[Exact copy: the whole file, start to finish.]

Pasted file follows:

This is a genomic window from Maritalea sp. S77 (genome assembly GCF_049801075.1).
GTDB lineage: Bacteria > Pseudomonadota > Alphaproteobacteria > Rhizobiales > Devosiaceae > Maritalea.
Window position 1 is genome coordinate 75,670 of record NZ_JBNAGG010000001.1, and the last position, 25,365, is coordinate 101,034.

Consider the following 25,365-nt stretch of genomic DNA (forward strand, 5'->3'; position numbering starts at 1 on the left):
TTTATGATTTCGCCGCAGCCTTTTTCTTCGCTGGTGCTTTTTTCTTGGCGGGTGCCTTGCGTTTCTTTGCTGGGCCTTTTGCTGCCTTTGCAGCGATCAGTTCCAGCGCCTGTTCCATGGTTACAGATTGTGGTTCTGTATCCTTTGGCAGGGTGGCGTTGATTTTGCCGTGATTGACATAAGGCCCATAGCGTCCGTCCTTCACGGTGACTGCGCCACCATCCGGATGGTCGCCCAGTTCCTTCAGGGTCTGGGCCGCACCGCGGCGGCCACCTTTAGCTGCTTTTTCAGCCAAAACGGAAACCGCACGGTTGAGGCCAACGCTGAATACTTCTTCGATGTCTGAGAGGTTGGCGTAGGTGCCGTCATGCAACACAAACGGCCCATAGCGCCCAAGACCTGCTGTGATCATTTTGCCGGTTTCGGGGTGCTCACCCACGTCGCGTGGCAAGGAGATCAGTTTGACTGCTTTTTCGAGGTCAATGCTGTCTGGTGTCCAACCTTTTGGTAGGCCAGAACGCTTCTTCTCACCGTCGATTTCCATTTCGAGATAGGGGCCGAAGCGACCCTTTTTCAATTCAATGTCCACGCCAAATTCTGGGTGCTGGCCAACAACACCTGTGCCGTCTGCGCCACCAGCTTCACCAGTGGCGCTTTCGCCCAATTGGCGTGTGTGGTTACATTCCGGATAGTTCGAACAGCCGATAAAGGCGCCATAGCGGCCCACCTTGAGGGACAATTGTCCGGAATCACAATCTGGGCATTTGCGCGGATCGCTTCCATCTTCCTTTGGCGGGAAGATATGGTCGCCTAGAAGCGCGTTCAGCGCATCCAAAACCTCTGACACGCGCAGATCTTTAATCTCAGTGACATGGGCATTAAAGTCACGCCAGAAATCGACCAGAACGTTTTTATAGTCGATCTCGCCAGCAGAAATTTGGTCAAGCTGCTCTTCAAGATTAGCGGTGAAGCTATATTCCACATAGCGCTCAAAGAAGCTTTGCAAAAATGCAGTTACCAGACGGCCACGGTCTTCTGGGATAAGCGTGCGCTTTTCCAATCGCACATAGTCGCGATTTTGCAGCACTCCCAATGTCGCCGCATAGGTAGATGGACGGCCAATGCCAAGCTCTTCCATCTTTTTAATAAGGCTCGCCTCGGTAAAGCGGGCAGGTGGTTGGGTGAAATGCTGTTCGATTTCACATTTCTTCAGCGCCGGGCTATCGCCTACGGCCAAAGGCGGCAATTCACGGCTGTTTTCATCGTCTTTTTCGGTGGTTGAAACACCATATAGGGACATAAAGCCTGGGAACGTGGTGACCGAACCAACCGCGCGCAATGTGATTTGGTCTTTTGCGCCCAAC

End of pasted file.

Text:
This is a genomic window from Maritalea sp. S77 (genome assembly GCF_049801075.1).
GTDB lineage: Bacteria > Pseudomonadota > Alphaproteobacteria > Rhizobiales > Devosiaceae > Maritalea.
Window position 1 is genome coordinate 75,670 of record NZ_JBNAGG010000001.1, and the last position, 25,365, is coordinate 101,034.

Consider the following 25,365-nt stretch of genomic DNA (forward strand, 5'->3'; position numbering starts at 1 on the left):
TTTATGATTTCGCCGCAGCCTTTTTCTTCGCTGGTGCTTTTTTCTTGGCGGGTGCCTTGCGTTTCTTTGCTGGGCCTTTTGCTGCCTTTGCAGCGATCAGTTCCAGCGCCTGTTCCATGGTTACAGATTGTGGTTCTGTATCCTTTGGCAGGGTGGCGTTGATTTTGCCGTGATTGACATAAGGCCCATAGCGTCCGTCCTTCACGGTGACTGCGCCACCATCCGGATGGTCGCCCAGTTCCTTCAGGGTCTGGGCCGCACCGCGGCGGCCACCTTTAGCTGCTTTTTCAGCCAAAACGGAAACCGCACGGTTGAGGCCAACGCTGAATACTTCTTCGATGTCTGAGAGGTTGGCGTAGGTGCCGTCATGCAACACAAACGGCCCATAGCGCCCAAGACCTGCTGTGATCATTTTGCCGGTTTCGGGGTGCTCACCCACGTCGCGTGGCAAGGAGATCAGTTTGACTGCTTTTTCGAGGTCAATGCTGTCTGGTGTCCAACCTTTTGGTAGGCCAGAACGCTTCTTCTCACCGTCGATTTCCATTTCGAGATAGGGGCCGAAGCGACCCTTTTTCAATTCAATGTCCACGCCAAATTCTGGGTGCTGGCCAACAACACCTGTGCCGTCTGCGCCACCAGCTTCACCAGTGGCGCTTTCGCCCAATTGGCGTGTGTGGTTACATTCCGGATAGTTCGAACAGCCGATAAAGGCGCCATAGCGGCCCACCTTGAGGGACAATTGTCCGGAATCACAATCTGGGCATTTGCGCGGATCGCTTCCATCTTCCTTTGGCGGGAAGATATGGTCGCCTAGAAGCGCGTTCAGCGCATCCAAAACCTCTGACACGCGCAGATCTTTAATCTCAGTGACATGGGCATTAAAGTCACGCCAGAAATCGACCAGAACGTTTTTATAGTCGATCTCGCCAGCAGAAATTTGGTCAAGCTGCTCTTCAAGATTAGCGGTGAAGCTATATTCCACATAGCGCTCAAAGAAGCTTTGCAAAAATGCAGTTACCAGACGGCCACGGTCTTCTGGGATAAGCGTGCGCTTTTCCAATCGCACATAGTCGCGATTTTGCAGCACTCCCAATGTCGCCGCATAGGTAGATGGACGGCCAATGCCAAGCTCTTCCATCTTTTTAATAAGGCTCGCCTCGGTAAAGCGGGCAGGTGGTTGGGTGAAATGCTGTTCGATTTCACATTTCTTCAGCGCCGGGCTATCGCCTACGGCCAAAGGCGGCAATTCACGGCTGTTTTCATCGTCTTTTTCGGTGGTTGAAACACCATATAGGGACATAAAGCCTGGGAACGTGGTGACCGAACCAACCGCGCGCAATGTGATTTGGTCTTTTGCGCCCAAC